DISCLAIMER: This article was originally posted on Odyssey.
The motto for the city of Ushuaia is “The end of the world; the beginning of everything.” Considering how it situates in the southernmost part of Argentina and since it is a stopping point for tourists traveling to Antarctica, that statement is definitely relevant to discussing the people indigenous to that area. The name Ushuaia comes from their language meaning “deep bay,” and its airport is the site of their etiological myth of two girls turning into what would become ducks.
The Yaghan people live in an area called Patagonia, which consists of the southern parts of Argentina and Chile, including Tierra del Fuego. They slept in huts made from sea lion skin, thrived from berries and shellfish, and hunted on canoe through canals. They were among the people that Charles Darwin came across during his expedition around the world to study natural selection within the biosphere, who considered them savages for most of his professional life and brought three of the Yaghans with him back to England. The Yaghans were decimated by European diseases brought by British missionaries.
As of 2002, there were approximately 1,000 Yaghans left.
Christina Calderon is the last full-blooded Yaghan and the last speaker of the Yaghan language, who is still alive at the age of 91. Because of her identity, she is the subject of fascination by the Chilean National Council of Culture and the Arts, who have awarded her the title of “living treasure.” Her family is interested in reclaiming the Yaghan language in their own household, especially her daughter and her granddaughter Cristina Zarraga, or Ikamanakipa.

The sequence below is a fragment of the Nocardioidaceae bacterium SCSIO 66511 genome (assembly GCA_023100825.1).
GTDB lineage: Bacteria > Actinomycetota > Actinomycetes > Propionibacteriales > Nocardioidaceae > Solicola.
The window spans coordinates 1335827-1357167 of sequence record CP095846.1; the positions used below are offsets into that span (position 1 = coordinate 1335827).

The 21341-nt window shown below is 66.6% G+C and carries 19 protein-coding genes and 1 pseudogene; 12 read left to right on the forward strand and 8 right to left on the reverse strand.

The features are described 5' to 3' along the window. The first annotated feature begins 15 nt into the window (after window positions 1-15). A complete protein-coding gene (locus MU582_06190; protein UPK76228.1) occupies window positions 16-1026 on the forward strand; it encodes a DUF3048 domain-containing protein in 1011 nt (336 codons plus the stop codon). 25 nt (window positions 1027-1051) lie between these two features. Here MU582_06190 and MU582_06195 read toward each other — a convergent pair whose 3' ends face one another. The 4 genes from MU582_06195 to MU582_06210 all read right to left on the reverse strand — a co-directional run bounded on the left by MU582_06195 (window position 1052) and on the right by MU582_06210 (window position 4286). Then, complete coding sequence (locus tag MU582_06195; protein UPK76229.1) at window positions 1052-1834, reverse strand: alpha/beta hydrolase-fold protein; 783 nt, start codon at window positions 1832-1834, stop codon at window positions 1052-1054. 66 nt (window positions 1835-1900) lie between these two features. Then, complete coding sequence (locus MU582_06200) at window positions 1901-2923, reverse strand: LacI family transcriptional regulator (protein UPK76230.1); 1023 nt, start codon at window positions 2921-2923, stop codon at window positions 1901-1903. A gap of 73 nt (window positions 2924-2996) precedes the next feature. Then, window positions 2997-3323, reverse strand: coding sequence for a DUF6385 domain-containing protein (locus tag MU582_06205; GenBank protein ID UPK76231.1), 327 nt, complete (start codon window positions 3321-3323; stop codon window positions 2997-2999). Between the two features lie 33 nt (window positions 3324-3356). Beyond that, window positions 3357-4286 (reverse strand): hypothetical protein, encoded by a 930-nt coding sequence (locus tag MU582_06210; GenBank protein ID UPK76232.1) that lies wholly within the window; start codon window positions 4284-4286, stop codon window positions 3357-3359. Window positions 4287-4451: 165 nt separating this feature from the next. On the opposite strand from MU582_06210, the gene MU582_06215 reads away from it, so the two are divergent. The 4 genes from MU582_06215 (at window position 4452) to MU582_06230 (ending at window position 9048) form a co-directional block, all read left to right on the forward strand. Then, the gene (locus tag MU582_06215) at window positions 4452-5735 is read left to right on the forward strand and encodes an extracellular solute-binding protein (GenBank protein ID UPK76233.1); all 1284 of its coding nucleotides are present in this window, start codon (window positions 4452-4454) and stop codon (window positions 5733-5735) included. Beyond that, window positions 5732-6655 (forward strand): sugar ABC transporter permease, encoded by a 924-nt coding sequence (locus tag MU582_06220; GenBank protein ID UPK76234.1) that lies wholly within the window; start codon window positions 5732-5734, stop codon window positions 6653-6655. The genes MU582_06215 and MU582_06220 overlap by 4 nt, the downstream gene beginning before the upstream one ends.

With Zarraga’s help in writing, she narrated a collection of stories in the Yaghan language titled “Hai Kur Mamashu Chis” which is translated into English as “I Want To Tell You A Story” by Jacqueline Windh. Within these stories, there is a common theme that ties them all together, which is the relationship between the people and the landscape, specifically the animals. They are showcased as being unique to Patagonia, with creatures such as the cormorants, sea lions, seagulls, penguins, llamas, and siskins; as well as a deeper connection considering how they were either once humans or associated with humans.
What is most known about the Yaghan is their unique word which is difficult to translate which is: mamihlapinatapai. A rough translation means “a look shared between two people neither of whom are able to say what they feel.” There is a lot that the modern world has to learn from indigenous peoples, whether it has to do with the landscape or unique concepts like the one previously mentioned.